By Alycia Monaco
Wren Walker is not one to resist a dare. One day while walking home from school, her best friend Jimmy—‘Slim’— tells her that the old lady who lives across the river is actually a ghost. He is ultimately unable to prove that since he is afraid of crossing the river. In an attempt to prove that Slim is wrong and to try and get him to cross the river, Wren crosses the river and befriends the ‘ghost’. She also struggles to fulfill the traditional roles of womanhood as outlined by her community as her 13th birthday approaches.
Twelve-year-old Wren is ridiculed by her community for her disregard of expected gender roles in her community. It is then that the river, comprised of dancers dressed in blue costumes, begins to dry up and the old woman who lives across the river is said to be cursing the town with a drought that withers its crops. The wind swirls dust through the air and the shovels belonging to farmers clink against the hard dirt soil. Hunger strikes leave the townspeople angry and ultimately drive them to murder. It is then that Wren leaves town, never to return.
Lindsay Adams, a third-year Catholic University Master’s of Fine Arts in Playwriting candidate, wrote River Like Sin. It is inspired by the experiences the playwright had while growing up in the Midwest and is based upon a folktale written by the playwright, according to her note in the playbill.
Twenty-one-year-old Emily Cerwonka is a senior Drama and Psychology double major from Columbia, Maryland. But, when she’s on stage, she dons a yellow dress with buttons, splits her hair down the middle and wears her hair in braided pigtails to become 12-year-old Wren during the performance of River Like Sin.
“My favorite part was being able to create a beautiful piece of art with all of my fellow actors. It was a very collaborative process, so a lot of the decisions about the show we made together,” Cerwonka said. “That is the great thing about doing a new play— having the playwright in the room, you can ask so many more questions and get a deeper insight into the world you are creating.”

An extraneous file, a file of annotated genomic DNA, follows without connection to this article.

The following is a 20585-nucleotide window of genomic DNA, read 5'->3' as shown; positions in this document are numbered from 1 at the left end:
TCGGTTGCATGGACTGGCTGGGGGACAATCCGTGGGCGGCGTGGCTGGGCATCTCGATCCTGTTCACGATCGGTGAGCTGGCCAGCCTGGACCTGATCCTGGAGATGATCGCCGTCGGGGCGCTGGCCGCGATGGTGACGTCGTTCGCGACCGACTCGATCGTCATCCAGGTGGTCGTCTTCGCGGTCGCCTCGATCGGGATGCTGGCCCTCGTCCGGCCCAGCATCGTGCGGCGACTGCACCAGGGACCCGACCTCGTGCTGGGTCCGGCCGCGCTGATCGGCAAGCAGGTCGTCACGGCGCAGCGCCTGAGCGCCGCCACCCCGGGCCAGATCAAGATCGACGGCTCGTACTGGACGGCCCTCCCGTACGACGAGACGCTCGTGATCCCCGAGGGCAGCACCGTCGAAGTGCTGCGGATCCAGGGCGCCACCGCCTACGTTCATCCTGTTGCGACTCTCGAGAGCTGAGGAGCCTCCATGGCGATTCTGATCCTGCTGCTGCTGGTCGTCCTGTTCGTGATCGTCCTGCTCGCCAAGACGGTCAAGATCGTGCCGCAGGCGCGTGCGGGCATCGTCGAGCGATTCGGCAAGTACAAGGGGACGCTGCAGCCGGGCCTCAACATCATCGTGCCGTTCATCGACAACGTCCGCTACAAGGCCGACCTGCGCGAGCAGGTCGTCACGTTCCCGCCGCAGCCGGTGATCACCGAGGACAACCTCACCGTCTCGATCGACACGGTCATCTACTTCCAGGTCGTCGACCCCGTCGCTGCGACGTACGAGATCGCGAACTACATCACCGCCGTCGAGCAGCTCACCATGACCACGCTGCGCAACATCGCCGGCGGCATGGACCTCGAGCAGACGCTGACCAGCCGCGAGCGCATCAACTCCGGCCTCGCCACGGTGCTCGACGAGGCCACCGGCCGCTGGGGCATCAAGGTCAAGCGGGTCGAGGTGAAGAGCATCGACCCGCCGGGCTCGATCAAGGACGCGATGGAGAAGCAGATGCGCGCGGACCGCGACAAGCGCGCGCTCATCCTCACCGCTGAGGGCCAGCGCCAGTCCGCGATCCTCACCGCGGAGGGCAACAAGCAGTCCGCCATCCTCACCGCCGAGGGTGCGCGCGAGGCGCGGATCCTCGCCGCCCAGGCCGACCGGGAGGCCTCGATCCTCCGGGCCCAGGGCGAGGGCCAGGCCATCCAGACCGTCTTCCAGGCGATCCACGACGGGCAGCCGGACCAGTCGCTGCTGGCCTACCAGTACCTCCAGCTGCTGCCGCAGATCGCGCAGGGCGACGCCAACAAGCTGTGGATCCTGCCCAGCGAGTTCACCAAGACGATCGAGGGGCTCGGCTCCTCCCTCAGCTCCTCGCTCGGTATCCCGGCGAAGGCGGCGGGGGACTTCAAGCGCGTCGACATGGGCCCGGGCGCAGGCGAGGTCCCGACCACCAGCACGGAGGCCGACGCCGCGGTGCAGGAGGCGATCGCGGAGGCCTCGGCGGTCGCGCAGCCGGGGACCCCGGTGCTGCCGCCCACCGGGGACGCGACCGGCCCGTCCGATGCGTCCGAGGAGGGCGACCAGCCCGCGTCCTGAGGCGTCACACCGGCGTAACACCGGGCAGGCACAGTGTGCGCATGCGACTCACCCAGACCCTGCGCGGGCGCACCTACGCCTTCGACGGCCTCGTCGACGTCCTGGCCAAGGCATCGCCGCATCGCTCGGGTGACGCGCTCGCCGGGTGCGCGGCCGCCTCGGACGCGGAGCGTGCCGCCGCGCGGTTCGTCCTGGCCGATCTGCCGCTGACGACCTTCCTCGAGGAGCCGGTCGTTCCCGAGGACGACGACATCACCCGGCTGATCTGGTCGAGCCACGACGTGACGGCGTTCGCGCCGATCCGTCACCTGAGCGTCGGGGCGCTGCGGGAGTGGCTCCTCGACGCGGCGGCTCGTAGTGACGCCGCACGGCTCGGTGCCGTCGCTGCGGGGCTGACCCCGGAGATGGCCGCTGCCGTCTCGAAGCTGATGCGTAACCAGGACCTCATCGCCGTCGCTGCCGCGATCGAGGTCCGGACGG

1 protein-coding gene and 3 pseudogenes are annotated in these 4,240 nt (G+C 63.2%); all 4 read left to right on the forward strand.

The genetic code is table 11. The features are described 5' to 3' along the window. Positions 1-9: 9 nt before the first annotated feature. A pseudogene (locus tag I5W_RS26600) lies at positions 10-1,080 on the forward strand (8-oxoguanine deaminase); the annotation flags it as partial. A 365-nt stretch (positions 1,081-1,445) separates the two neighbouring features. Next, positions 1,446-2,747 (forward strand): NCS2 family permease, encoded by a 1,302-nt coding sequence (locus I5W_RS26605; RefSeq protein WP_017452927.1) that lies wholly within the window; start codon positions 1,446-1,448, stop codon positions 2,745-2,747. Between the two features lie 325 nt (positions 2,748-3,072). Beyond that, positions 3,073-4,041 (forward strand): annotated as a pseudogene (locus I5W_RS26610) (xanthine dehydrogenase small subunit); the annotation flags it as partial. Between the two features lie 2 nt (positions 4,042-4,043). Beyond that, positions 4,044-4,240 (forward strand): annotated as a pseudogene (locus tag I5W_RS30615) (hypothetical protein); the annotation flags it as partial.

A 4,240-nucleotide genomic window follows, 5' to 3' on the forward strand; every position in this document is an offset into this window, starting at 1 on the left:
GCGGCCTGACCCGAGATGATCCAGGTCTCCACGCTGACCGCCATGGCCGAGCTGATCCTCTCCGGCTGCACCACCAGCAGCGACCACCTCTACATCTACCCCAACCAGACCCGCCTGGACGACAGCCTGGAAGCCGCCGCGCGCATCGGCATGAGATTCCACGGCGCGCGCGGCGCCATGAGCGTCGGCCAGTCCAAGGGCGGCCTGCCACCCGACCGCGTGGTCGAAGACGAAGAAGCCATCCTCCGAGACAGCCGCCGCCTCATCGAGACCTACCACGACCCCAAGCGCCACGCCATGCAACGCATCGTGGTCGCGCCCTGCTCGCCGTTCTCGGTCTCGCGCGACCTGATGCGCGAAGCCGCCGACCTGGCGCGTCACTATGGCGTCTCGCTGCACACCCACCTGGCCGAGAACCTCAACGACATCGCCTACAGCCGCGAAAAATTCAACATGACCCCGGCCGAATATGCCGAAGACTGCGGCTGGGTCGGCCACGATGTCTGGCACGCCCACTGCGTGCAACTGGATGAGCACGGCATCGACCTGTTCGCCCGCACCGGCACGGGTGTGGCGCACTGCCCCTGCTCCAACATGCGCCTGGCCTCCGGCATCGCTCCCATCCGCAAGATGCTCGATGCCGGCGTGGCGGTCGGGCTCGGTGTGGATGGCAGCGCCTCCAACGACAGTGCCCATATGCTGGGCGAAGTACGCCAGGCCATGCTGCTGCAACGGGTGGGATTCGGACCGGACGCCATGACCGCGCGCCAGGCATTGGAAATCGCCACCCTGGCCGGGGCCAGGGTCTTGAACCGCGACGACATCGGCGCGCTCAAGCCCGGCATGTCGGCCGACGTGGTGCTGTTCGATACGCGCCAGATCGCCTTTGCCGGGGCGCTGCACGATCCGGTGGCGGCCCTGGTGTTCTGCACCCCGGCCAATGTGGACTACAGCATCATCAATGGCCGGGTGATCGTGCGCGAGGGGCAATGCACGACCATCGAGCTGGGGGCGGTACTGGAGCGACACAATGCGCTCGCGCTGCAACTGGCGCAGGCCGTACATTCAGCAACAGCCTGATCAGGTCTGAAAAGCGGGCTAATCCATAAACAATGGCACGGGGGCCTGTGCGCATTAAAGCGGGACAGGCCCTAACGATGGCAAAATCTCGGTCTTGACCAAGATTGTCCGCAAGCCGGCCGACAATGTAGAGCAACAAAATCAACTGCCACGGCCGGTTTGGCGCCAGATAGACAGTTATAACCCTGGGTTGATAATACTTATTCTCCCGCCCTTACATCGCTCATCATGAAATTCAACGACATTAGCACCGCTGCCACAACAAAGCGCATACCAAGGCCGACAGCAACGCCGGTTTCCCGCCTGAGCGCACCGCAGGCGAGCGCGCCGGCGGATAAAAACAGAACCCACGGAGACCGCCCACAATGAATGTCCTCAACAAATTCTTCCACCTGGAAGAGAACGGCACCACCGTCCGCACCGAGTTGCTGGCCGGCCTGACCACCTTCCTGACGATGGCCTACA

Senior English and Drama double major Nicole Smith agrees with Cerwonka. The two have been friends since freshman year.
“The use of various exits throughout the theatre, specifically by the river dancers, gave the illusion that the audience was immersed into the world of the play. I thought the actors gave compelling portrayals of each character, which is always refreshing to see. Even actors who play characters that seemed to be emotionally distant brought sympathy, and real emotions to their parts,” Smith said.
Smith also said the part of Wren Walker is similar to Cerwonka’s personality.
“Watching her play Wren was an emotional experience for me,” Smith said. “I think most people think that because she is small she would be perfect to play this role, since Wren is 12-years-old, but it is so much more than that. Wren, like Emily, is charismatic, talkative, and funny. I believe this was Emily’s most successful role since coming to CUA, and I’m so happy she gets to show everyone what she’s got, because she is a force to be reckoned with.”
Ali Rocha, a senior drama major and scene shop student worker, agrees that this was one of Callan Theater’s most successful productions.
“Louis’ set is one of my favorites of any show I’ve seen in the Callan, it fits a lot into a small space and has a lot of dimension and the general color palette was very fitting for the show. Kateri’ s costumes were so fitting and the red dress worn by River was elegant, well-tailored, and fitting for her character. I really liked the color palette in general,” Rocha said.
The production is also inspired by conservative, Catholic, religious communities of the 20th Century and features a young girl “on the brink of becoming a woman,” according to the dramaturge’s note in the playbill.
“I approached playing Wren just like how I would approach any character. I do not so much think about her age, but her range of experience. She has lived in the same place her whole life, she has never been to another state, and she lives in a small-town, so on and so forth,” Cerwonka said. “Her inexperience plays into her naivete and innocence throughout the beginning of the play, and a big part of her journey is learning that the world has so much more to offer than what is right in front of her.”
The production featured two directors, Shanara Gabrielle and Lee Cromwel, and the production shared the stage with The Knot. River Like Sin last ran over the weekend, on February 22nd at 7:30, on Saturday February 24th at 7:30 PM, and Sunday the 25th at 2 PM.
“I will miss everything about the show— but mostly I will miss experiencing the on-stage relationships, especially with John, who plays my best friend, Slim, in the show, and Danielle, who plays the old woman that I become very close to,” Cerwonka said.